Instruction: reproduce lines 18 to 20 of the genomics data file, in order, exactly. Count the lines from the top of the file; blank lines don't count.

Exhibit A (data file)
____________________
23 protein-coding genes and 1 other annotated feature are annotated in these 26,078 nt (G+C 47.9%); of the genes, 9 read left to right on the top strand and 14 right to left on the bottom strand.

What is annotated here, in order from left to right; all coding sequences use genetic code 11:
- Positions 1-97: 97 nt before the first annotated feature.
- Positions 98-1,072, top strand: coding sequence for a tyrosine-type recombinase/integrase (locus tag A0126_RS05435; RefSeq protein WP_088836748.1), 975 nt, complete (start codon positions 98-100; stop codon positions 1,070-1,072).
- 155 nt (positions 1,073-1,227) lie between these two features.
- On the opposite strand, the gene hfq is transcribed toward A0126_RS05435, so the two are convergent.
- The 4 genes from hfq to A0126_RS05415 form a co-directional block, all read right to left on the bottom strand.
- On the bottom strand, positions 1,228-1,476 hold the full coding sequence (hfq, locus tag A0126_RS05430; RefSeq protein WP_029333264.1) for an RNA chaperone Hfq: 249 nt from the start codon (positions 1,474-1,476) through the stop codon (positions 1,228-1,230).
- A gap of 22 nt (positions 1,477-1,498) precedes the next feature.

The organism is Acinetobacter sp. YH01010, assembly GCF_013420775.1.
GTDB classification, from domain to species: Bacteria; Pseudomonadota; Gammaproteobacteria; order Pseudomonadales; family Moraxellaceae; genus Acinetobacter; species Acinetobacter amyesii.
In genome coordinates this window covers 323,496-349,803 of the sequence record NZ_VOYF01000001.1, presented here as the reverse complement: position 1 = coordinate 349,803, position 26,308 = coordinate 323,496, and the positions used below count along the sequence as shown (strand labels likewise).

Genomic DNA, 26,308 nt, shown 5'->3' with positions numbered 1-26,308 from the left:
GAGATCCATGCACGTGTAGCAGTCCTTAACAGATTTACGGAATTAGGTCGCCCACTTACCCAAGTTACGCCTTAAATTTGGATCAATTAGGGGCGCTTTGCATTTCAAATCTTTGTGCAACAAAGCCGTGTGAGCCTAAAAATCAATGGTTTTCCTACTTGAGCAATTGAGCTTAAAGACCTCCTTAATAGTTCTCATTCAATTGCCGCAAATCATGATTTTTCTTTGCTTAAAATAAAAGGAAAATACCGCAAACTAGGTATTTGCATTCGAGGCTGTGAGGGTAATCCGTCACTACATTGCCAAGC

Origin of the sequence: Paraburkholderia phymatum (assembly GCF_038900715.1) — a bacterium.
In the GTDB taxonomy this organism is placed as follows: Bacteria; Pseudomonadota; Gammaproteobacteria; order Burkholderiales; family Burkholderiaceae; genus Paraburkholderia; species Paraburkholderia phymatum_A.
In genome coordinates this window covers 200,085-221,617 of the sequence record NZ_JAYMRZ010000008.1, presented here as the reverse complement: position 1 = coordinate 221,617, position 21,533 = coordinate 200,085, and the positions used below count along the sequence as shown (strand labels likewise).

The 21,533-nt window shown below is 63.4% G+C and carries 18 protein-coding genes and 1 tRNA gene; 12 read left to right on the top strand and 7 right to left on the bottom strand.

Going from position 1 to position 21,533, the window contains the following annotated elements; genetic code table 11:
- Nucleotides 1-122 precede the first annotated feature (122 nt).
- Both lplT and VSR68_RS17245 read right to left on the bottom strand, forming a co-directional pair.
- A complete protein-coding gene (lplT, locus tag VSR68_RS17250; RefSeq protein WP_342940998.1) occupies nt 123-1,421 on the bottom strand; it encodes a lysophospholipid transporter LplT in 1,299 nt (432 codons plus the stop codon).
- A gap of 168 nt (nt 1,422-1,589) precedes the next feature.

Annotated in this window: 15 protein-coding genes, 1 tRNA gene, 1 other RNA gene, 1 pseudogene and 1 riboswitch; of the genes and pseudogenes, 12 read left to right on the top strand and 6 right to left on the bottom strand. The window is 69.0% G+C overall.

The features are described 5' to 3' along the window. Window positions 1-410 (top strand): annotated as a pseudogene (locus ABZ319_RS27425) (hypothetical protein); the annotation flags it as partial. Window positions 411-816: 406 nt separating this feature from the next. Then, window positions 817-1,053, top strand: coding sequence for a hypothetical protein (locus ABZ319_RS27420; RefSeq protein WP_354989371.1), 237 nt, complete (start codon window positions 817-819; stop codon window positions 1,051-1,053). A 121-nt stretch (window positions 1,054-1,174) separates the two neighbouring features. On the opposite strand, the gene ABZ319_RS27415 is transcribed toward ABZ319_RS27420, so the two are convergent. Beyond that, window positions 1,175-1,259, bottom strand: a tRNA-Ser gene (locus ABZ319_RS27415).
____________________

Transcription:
The 21,533-nt window shown below is 63.4% G+C and carries 18 protein-coding genes and 1 tRNA gene; 12 read left to right on the top strand and 7 right to left on the bottom strand.

Going from position 1 to position 21,533, the window contains the following annotated elements; genetic code table 11:
- Nucleotides 1-122 precede the first annotated feature (122 nt).